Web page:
Rod Richards

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Rod Richards
Member of the Welsh Assembly
for North Wales
In office
6 May 1999 – 10 September 2002
Preceded by New Assembly
Succeeded by David Jones
Leader of the Welsh Conservatives in the National Assembly
In office
1999–1999
Preceded by (new post)
Succeeded by Nick Bourne
Parliamentary Under-Secretary of State for Wales
In office
20 July 1994 – 2 June 1996[1]
Preceded by Nicholas Bennett
Succeeded by Jonathan Evans[2]
Member of Parliament
for Clwyd North West
In office
9 April 1992 – 1 May 1997
Preceded by Sir Anthony Meyer
Succeeded by (constituency abolished)
Personal details
Born (1947-03-12) 12 March 1947 (age 67)
Wales Llanelli, Wales
Nationality British
Political party UK Independence Party
Other political
affiliations
Conservative (until 2013)
Children 3
Alma mater Llandovery College, Aberystwyth University
Occupation Royal Marines, Ministry of Defence, Journalist, Broadcaster

Roderick Richards (born Llanelli 12 March 1947) is a British former politician who was the Conservative Member of Parliament for Clwyd North West, in Wales, from 1992 to 1997, when he lost his seat in the Labour Party landslide. He was also the Conservative leader in the Welsh Assembly in 1999, after being elected as an Assembly Member for North Wales.

Background[edit]

Richards was born to the late Ivor George Richards and Lizzie Jane Richards (née Evans). Welsh speaking Richards was educated at Llandovery College and at Swansea University where he gained a first Class honours degree in economics and statistics. He first rose to public prominence in the 1980s as a Welsh-language newsreader for BBC Wales. Before that, he had spent some time in the Royal Marines, including service in Northern Ireland. He also served on the intelligence staff of the Ministry of Defence, and worked as an economic forecaster.[3] Richards, at one point, worked for MI-6[4]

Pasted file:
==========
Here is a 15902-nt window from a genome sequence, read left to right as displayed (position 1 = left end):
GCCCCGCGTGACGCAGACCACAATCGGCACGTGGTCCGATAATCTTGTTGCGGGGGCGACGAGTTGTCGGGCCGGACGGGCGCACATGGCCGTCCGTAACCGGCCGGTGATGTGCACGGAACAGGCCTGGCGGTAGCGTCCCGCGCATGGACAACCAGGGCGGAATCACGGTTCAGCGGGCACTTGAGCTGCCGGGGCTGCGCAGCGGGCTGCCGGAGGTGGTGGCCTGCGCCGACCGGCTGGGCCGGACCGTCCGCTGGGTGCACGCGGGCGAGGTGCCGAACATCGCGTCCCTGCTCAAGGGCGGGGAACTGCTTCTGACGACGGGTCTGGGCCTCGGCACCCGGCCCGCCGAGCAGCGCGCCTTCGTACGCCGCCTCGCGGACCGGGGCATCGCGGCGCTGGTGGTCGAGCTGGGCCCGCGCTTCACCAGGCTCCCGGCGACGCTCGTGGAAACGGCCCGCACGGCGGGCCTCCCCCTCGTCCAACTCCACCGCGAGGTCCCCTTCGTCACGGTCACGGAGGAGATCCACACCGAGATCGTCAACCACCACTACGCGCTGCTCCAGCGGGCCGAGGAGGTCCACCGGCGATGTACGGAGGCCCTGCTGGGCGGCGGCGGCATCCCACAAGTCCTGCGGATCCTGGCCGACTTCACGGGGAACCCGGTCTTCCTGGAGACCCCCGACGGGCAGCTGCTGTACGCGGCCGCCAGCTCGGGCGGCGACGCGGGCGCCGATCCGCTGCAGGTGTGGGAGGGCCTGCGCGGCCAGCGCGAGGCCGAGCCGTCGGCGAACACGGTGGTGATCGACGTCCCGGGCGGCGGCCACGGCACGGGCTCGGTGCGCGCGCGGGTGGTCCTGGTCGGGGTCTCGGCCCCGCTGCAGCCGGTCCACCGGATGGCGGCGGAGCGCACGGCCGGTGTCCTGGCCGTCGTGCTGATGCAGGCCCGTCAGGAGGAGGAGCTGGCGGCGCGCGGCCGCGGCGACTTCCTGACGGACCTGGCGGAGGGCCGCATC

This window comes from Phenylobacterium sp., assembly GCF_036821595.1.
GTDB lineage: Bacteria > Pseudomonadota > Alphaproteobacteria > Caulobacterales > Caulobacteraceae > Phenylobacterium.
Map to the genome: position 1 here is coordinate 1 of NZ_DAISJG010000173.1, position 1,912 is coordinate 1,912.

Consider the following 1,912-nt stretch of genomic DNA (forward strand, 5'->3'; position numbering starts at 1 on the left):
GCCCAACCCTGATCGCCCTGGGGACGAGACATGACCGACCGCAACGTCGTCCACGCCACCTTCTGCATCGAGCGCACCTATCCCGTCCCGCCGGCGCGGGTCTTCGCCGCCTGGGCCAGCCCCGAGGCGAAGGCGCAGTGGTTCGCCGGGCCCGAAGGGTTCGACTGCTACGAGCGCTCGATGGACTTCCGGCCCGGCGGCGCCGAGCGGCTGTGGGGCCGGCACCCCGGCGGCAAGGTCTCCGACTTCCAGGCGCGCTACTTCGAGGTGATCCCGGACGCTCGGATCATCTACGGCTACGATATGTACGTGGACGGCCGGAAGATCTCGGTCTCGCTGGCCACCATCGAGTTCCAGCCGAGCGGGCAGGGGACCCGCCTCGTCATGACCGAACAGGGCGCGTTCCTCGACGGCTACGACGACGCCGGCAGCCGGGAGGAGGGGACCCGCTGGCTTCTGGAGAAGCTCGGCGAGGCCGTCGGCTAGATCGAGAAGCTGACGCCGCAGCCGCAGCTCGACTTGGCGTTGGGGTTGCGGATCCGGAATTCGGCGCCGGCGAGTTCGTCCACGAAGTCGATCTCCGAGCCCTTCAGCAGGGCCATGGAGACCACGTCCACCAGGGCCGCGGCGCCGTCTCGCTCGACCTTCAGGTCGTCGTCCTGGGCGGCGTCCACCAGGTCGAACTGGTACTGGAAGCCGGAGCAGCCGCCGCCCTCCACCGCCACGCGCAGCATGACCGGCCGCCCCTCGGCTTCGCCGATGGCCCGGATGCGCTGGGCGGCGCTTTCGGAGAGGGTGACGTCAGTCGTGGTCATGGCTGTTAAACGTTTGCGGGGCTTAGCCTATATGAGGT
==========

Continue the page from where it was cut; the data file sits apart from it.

Political career[edit]

UK Parliament[edit]

He first tried to enter parliament at the 1987 general election, when he stood unsuccessfully for the Carmarthen seat, giving up his job with the BBC to do so. He was unsuccessful again two years later at a by-election for the Vale of Glamorgan, again giving up his work as a broadcaster: but at the 1992 general election he was elected as MP for the former parliamentary seat of Clwyd North West. During John Major's government he was appointed Parliamentar Private Secretary in the Foreign and Commonwealth Office in 1993 and Welsh Office junior minister in 1994, but was forced to resign in 1996 when revelations about his private life appeared in a Sunday tabloid newspaper.[5]

National Assembly for Wales[edit]

Although defeated in his constituency seat during the first Welsh Assembly elections in 1999, he was elected to the new body as lead candidate on the Conservatives' regional top-up list. He was elected the Conservative party leader in the Welsh Assembly in a ballot of Welsh party members defeating Nick Bourne,[6] who was then widely known in the media to be William Hague's first choice for the job. Richards stood down as leader after he was accused of assaulting a young woman. Bourne was then appointed leader by Hague. Richards was cleared of assault in June 2000.